In the morning we hung out at the busy pharmacy, behind the counter, watching Aziz, Majdouline, Talal and Khalid dispense medicine, diagnose people in dire need, check blood pressures and give out advice to ailing customers. The pharmacy was super busy, and it turns out it's because the nearby Souq-market was that day, bringing in hundreds of folks from all around. We took a lot of photos inside the pharmacy and posed outside with the family, and took off east toward Demnate...
Wow. We felt lucky and humble. Mental notes to send packages and presents and post cards with lots of hearts to our new friends in Sidi Rahal.

The route toward the old, historic, Jewish city of Demnate took us through beautiful mountainous barren desert landscapes, up and down hills, and into the mountains again toward the Ouzad Cascade- a natural waterfall in the area. Not many tourists on these roads... Mostly downhill, there were some nice challenging climbs before finally reaching the foothills... A man pulled over in his truck and warned us that people drive terribly in these parts and that they drink and drive too, which is something of an anomaly here since drinking in Morocco is a rarity.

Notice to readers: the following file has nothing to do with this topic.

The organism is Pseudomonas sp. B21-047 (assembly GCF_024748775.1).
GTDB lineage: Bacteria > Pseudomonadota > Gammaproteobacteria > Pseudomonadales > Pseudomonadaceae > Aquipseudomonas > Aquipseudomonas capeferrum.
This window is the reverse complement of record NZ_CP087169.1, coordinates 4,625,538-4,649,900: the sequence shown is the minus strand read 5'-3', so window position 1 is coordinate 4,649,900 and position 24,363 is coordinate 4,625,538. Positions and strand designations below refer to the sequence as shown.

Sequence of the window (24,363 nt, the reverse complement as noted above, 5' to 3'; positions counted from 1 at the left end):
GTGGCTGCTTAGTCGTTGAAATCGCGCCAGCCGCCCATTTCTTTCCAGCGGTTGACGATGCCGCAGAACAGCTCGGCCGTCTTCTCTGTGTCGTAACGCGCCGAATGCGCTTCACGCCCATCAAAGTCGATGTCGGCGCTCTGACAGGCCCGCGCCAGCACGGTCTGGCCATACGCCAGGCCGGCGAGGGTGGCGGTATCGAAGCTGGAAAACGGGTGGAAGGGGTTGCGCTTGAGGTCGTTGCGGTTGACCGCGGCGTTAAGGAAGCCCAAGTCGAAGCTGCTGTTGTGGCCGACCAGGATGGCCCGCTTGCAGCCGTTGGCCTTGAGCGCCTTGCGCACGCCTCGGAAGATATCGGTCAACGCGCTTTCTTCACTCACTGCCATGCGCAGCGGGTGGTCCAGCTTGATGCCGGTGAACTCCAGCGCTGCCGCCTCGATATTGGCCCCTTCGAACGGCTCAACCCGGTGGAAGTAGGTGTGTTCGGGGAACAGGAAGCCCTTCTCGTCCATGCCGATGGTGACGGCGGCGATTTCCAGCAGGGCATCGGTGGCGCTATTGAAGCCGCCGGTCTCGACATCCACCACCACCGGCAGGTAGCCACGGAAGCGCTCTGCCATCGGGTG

The drivers were fine, but we did in fact notice a lot of broken glass beer bottles along the sides of the road-- a first in Morocco! Weird. Drinking of alcohol... a new thing to see here.
The route started to have a lot of olive orchards and fields, with people busy harvesting olives with long sticks, knocking them out of trees and sorting and collecting them down below. Also, along the sides of the road, guys selling piles of olives who had temporary shelters and tarp houses set up to guard the olive groves by night. Lots of rabid, mean, olive guarding dogs abound in these parts- and these ain't no lazy friendly dogs, these suckers go for the ankles so watch out! We also saw many many sheep flocks herded by shepherds as young as 4 years old, barely bigger than the smallest of sheep... It's always odd, and really shocking to see how much control a little child like this has over a flock of 30 sheep and goats!
We rode long and hard and were happy to make it to Demnate before night fall...